The Practice of Psychoanalytic Parent-Infant Psychotherapy is a comprehensive handbook, addressing the provision of therapeutic help for babies and their parents when their attachment relationship is troubled and a risk is posed to the baby's development. Drawing on clinical and research data from neuroscience, attachment and psychoanalysis, the book presents a clinical treatment approach that is up-to-date, flexible and sophisticated, whilst also being clear and easy to understand.
The first section: The theory of psychoanalytic parent infant psychotherapy – offers the reader a theoretical framework for understanding the emotional-interactional environment within which infant development takes place. The second section, The therapeutic process, invites the reader into the consulting room to participate in a detailed examination of the relational process in the clinical encounter. The third section, Clinical papers, provides case material to illustrate the unfolding of the therapeutic process.
This new edition draws on evidence from contemporary research, with new material on:
- Embodied communication between parent and infant and clinician-patient/s
- Fathers and fathering
- Engagement of at-risk populations
Written by a team of experienced clinicians, writers, teachers and researchers in the field of infant development and psychopathology, The Practice of Psychoanalytic Parent-Infant Psychotherapy will be an essential resource for all professionals working with children and their families, including child psychiatrists, psychoanalysts, psychotherapists, and clinical and developmental psychologists.
Table of Contents
Raphael-Leff, Foreword. Baradon, Preface. Contributors. Acknowledgements. Section I. The Theory of Psychoanalytic Parent Infant Psychotherapy (PPIP). Joyce, Introduction. Joyce, The Parent-Infant Relationship and Infant Mental Health. Baradon, Joyce, The Theory of Psychoanalytic Parent-Infant Psychotherapy. Baradon, The Clinical Framework and Participants. Baradon, The Therapist and Therapeutic Technique. Section II. The Therapeutic Process. Baradon, Introduction. Biseo, Engaging and Beginning the Work. Broughton, The Middle Phase: Elaboration and Consolidation. Baradon, Fathers in Parent Infant Psychotherapy. Baradon, Broughton, Consideration of Risk in the Parent-Infant Relationship. Baradon, Endings. James, Parent Infant Psychotherapy in Groups. Section III. Clinical Papers. Baradon, Introduction. Joyce, Finding Father Through the Regulating Function of the Parent- Infant Psychotherapist. Biseo, Knowing and Being Known: Parent Infant Psychotherapy in the Face of Severe Maternal Psychopathology.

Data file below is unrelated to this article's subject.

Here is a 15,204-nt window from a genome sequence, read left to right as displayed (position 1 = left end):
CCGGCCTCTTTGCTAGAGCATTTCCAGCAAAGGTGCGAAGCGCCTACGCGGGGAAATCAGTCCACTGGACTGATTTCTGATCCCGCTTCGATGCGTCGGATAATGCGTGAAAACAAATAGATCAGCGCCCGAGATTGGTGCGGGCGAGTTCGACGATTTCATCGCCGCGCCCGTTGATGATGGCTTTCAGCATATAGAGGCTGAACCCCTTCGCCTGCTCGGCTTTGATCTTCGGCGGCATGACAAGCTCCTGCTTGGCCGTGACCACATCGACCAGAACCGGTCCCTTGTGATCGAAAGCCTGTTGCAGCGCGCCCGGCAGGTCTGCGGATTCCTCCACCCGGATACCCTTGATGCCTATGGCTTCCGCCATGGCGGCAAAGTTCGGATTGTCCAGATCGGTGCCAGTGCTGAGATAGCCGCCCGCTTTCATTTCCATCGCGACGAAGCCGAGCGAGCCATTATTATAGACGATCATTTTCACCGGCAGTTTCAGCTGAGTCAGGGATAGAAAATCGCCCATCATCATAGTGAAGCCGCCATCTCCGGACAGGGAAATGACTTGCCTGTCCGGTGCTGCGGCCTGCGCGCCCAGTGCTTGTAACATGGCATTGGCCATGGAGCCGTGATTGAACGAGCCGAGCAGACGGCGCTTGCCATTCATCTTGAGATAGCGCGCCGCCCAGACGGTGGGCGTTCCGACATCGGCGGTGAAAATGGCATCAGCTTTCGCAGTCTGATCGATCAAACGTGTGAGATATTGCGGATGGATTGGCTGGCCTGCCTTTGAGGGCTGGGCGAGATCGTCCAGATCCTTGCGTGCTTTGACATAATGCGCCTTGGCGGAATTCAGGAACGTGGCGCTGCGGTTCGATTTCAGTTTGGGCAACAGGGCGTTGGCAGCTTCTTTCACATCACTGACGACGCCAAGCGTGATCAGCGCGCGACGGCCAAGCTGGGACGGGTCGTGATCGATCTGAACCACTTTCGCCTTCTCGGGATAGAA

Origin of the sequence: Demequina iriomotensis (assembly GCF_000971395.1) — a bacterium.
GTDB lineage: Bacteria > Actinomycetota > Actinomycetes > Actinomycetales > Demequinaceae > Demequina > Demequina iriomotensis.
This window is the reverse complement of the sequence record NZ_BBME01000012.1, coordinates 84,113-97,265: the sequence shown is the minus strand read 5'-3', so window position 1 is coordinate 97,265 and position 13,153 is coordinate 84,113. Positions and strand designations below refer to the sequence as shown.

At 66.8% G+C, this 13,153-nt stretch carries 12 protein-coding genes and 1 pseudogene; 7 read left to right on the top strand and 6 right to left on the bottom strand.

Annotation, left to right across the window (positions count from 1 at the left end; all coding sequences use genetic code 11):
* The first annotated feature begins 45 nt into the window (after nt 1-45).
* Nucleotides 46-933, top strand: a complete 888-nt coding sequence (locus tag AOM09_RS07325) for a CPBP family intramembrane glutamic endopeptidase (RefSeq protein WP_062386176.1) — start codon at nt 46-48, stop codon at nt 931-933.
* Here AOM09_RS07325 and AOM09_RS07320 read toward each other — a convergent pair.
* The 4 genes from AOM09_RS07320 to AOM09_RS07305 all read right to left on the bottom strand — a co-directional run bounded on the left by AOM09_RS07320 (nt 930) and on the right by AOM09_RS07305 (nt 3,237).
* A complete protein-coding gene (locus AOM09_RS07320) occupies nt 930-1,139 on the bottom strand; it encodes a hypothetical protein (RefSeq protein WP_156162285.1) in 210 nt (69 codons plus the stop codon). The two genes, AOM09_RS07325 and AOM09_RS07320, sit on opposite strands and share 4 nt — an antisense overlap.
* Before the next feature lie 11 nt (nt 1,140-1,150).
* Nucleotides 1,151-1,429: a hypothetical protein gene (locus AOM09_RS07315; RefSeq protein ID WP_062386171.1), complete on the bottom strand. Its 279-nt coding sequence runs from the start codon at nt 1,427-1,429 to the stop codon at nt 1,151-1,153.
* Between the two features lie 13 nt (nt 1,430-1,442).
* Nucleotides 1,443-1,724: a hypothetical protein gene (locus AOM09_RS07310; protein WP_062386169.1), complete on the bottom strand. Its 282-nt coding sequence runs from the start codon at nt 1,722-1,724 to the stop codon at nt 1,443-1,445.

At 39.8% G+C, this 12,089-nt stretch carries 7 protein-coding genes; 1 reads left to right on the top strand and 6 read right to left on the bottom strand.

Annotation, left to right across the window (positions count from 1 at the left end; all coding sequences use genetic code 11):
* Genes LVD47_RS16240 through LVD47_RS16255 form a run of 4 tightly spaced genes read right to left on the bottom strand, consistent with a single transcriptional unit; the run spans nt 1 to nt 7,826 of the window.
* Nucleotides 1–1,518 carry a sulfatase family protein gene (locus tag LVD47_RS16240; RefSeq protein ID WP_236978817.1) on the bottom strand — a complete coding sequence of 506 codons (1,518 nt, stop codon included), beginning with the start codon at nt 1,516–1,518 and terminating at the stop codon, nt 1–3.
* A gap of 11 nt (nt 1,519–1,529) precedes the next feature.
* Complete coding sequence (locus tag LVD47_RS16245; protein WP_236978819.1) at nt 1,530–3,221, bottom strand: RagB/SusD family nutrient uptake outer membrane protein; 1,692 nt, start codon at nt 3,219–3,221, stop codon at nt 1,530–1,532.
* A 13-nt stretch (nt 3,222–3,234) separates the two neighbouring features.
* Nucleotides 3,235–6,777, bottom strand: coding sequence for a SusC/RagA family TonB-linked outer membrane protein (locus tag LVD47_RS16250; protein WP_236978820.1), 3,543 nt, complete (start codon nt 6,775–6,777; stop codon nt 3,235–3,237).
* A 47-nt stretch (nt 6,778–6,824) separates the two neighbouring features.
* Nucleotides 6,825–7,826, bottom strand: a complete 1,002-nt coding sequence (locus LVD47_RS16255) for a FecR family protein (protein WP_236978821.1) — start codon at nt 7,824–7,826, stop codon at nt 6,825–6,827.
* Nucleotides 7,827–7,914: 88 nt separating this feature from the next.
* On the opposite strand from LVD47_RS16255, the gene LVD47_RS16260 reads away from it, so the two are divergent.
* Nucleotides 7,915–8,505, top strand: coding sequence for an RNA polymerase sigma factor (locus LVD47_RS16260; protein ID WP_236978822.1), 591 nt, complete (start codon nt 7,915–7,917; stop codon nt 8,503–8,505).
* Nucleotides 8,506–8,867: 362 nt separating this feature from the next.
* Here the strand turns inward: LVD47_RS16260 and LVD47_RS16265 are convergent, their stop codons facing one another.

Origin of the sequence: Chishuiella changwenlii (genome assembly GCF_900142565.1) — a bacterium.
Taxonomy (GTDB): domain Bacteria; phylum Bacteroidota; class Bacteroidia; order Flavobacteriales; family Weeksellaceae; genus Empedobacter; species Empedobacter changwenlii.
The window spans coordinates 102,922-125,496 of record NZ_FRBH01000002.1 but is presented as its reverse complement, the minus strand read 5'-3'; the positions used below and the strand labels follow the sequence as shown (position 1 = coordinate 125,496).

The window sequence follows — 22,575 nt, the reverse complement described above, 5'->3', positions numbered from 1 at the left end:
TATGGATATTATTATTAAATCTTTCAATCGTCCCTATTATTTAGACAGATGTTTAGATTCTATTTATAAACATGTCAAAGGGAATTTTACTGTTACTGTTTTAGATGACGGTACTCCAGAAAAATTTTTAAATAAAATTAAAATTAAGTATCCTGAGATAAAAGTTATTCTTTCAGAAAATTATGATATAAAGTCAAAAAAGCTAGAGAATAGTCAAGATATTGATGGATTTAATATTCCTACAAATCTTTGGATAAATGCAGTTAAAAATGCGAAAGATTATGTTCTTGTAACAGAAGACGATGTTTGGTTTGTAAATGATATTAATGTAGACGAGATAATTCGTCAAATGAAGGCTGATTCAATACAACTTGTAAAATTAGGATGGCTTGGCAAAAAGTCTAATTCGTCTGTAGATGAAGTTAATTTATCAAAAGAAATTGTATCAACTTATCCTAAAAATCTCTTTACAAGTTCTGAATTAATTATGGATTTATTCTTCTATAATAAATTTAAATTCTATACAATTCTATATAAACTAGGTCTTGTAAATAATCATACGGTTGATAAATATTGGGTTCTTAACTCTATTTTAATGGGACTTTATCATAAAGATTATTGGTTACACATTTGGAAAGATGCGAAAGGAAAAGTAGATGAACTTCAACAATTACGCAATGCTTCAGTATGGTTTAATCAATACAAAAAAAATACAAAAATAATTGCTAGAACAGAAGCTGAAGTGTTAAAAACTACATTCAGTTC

Tessa Baradon developed and manages the Parent Infant Project at the Anna Freud Centre. She is Co-Director at the International Training School for Infancy and Early Years, and Adjunct Professor at the University of Witwatersrand, School of Human and Community Development. She is a practicing child psychotherapist and supervisor and writes and lectures on applied psychoanalysis and parent-infant psychotherapy.
"This book edited by Tessa Baradon and written by her and four other seasoned parent-infant psychotherapists brings the reader an enlivened and enlivening view of the theory, practice, and applications of contemporary psychoanalytically oriented parent-infant psychotherapy and its growing evidence-base. There is something valuable in it for clinicians of every level of experience from novice to pro. This is a book whose usefulness extends across disciplines and to intervention with children and families beyond the period of infancy. It is rare to see such a clear and well-written psychotherapy text."- Daniel S. Schechter, M.D., Senior Lecturer in Psychiatry and Deputy Chief of Service, Child and Adolescent Psychiatry Service, University of Geneva Hospitals and Faculty of Medicine, Switzerland; and Research Faculty, Columbia University Center for Psychoanalytic Training and Research, New York
"The Practice of Psychoanalytic Parent-Infant Psychotherapy: Claiming the Baby, comes at the perfect time in the development of the field. Indeed, it is well known today that infants perceive and react to their environment and therefore may develop signs of emotional distress that require some kind of therapeutic intervention. We are at the stage now to conceptualize our therapeutic approaches and to teach them. This book integrates core concepts such as embodied communication, interactive inner realities, transition to parenthood and family dynamics, into a model of daily practice, with clear guidelines and clinical illustrations. It is the end-product of a long process of transmission of knowledge, skill and experience, and thus is a precious contribution to clinicians and health workers who encounter the baby and his/her parents in the community." - Miri Keren, M.D., Child and Adolescent Psychiatrist, Geha Mental Health Center, Tel Aviv university Medical School, President of the World Association of Infant Mental Health